In late March, the Northwest Immigrant Rights Project launched a campaign urging people to “step up and take action” to “reshape our racist and unjust immigration laws and policies.”

It might seem like bad timing. Headline after headline has chronicled the increase of migrants at the southern border, and it is shaping up to be a major stumbling block to the comprehensive immigration reform many thought possible under President Joe Biden.

“We cannot possibly pass any legalization legislation until we regain control of the border,” said South Carolina Republican Sen. Lindsey Graham, part of the bipartisan “Gang of Eight” who put forward a comprehensive reform bill in 2013.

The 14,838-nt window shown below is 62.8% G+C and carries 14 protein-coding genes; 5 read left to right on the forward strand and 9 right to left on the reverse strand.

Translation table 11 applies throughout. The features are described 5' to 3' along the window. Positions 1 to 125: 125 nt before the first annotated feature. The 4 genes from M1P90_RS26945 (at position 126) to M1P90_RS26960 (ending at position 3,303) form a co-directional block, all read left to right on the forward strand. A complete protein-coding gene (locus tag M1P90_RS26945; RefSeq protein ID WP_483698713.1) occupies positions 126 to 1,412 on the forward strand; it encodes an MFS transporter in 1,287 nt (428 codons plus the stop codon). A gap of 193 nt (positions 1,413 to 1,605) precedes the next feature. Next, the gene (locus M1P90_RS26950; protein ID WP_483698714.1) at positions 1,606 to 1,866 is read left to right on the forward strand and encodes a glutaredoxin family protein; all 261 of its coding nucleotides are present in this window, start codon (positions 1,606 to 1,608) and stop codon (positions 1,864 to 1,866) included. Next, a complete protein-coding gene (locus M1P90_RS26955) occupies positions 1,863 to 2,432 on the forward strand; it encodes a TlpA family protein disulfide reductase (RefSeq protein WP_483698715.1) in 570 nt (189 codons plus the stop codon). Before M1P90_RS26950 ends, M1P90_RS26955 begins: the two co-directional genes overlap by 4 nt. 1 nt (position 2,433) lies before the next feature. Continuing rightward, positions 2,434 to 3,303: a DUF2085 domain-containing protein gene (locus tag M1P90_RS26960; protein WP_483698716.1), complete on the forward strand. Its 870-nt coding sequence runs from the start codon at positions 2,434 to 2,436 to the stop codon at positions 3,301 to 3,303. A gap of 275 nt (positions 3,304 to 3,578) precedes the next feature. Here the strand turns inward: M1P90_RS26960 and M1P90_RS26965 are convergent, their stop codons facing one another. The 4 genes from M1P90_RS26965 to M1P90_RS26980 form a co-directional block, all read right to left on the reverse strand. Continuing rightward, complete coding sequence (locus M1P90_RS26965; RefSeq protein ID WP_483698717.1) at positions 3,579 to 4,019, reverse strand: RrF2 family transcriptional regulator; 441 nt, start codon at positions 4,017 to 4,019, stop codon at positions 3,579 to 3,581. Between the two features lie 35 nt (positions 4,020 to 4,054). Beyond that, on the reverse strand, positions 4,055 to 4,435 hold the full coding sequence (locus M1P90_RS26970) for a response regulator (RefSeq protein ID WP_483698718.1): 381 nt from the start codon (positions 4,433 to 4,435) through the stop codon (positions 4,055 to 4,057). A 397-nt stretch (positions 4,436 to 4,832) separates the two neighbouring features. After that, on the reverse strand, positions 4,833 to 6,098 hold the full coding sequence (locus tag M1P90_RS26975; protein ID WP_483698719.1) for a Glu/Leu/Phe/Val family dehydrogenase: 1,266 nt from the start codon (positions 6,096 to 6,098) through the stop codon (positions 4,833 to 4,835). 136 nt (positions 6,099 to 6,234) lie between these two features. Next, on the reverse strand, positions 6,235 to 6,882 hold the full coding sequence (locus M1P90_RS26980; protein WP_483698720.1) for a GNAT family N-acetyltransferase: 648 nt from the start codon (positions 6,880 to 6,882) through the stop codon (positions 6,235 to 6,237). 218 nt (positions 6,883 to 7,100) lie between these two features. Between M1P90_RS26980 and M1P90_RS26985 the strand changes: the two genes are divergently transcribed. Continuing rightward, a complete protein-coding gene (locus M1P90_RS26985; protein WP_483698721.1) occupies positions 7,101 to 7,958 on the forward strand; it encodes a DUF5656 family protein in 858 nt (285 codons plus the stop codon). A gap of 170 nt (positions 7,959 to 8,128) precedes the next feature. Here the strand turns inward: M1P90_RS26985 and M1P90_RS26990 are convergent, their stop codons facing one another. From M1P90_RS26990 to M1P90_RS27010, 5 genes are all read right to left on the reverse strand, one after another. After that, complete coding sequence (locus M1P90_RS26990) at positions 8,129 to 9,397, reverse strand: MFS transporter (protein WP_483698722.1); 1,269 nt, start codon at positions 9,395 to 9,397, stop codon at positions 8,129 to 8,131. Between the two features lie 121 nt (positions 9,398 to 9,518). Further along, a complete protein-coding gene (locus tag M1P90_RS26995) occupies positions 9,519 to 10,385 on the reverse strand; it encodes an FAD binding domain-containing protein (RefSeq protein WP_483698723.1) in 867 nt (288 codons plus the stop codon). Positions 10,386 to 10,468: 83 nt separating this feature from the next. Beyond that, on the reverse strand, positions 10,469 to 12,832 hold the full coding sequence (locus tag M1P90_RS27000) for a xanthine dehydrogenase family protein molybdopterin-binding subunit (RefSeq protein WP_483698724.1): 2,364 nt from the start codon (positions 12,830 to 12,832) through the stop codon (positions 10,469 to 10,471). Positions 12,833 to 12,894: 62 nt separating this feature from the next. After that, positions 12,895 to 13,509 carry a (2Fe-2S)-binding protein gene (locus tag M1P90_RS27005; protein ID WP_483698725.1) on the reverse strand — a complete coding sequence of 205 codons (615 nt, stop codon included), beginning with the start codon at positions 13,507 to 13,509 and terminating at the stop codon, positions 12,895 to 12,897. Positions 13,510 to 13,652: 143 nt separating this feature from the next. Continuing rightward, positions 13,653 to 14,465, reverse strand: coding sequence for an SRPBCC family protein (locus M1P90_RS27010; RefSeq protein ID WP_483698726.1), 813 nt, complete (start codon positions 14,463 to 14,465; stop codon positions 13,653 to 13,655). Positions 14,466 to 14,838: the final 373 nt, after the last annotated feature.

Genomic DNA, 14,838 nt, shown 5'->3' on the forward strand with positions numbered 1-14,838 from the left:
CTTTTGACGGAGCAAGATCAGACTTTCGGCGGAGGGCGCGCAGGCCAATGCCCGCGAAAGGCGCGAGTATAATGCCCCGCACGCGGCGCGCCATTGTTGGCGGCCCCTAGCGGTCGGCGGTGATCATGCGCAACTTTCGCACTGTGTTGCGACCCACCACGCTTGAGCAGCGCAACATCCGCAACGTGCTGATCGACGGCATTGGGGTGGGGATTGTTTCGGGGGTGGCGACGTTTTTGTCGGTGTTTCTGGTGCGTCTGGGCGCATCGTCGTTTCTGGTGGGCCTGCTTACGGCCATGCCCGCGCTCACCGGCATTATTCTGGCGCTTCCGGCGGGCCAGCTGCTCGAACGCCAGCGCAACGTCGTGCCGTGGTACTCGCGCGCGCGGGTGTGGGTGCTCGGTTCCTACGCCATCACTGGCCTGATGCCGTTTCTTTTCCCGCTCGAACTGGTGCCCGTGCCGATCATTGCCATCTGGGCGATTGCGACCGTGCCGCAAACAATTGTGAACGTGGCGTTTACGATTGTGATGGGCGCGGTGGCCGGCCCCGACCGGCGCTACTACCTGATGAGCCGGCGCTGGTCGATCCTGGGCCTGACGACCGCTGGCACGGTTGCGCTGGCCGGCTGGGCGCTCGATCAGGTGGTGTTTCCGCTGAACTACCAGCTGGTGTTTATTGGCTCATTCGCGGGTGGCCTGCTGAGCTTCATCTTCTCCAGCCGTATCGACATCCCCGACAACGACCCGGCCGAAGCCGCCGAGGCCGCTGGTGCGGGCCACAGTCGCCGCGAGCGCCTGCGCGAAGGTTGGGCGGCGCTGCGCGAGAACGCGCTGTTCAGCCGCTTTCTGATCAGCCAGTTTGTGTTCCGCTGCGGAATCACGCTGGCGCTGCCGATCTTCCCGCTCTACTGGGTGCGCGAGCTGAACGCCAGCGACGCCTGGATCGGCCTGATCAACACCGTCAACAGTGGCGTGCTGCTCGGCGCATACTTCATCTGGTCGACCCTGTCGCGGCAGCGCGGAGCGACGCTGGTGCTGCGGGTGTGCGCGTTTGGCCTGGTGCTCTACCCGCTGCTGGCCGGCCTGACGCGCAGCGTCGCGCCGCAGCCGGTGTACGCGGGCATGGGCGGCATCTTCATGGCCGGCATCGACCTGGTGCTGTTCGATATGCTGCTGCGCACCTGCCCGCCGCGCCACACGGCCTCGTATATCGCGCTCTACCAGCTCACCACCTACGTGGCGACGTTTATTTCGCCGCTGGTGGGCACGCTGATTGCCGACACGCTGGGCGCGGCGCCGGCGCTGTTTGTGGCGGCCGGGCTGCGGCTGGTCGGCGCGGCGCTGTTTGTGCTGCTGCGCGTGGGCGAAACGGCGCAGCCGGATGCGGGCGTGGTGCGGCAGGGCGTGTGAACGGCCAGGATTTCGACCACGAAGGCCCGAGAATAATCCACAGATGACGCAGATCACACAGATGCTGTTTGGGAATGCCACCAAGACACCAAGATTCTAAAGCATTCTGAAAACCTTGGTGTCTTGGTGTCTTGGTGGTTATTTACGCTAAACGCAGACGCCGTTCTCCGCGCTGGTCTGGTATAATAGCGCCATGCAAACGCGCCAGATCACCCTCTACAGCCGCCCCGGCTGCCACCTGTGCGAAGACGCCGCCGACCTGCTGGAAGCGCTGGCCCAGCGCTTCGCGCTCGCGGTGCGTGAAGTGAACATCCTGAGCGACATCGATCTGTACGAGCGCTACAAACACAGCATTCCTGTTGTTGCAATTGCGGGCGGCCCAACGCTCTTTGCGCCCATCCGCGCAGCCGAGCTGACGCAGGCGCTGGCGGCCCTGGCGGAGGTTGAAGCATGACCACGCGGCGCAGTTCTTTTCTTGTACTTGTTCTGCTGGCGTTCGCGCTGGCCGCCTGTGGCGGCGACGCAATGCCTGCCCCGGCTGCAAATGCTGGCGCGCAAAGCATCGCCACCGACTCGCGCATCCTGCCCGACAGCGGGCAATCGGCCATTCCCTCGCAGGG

Jorge Barón, executive director of the Northwest Immigrant Rights Project, argues now is exactly the right time, given the shift in administration. And the window of opportunity is narrow, closing when another election cycle rolls around.

“The next nine months is really critical. Maybe even the next six or seven months,” he said. Repeated disappointments in the past, including over the 2013 bill, have fueled the sense of urgency. “We just have to get it done this year.”

But there’s no doubt the border situation has raised difficult questions: Do lenient policies, including the kind of paths to sweeping legalization outlined in Biden’s U.S. Citizenship Act, encourage more migrants to come? How should the U.S. treat those migrants?

The bill would also phase out detention centers run by private businesses, expanding bans in 23 states, according to the sponsor of a bill that passed the Legislature last month in Washington that would close the Northwest detention center in Tacoma.


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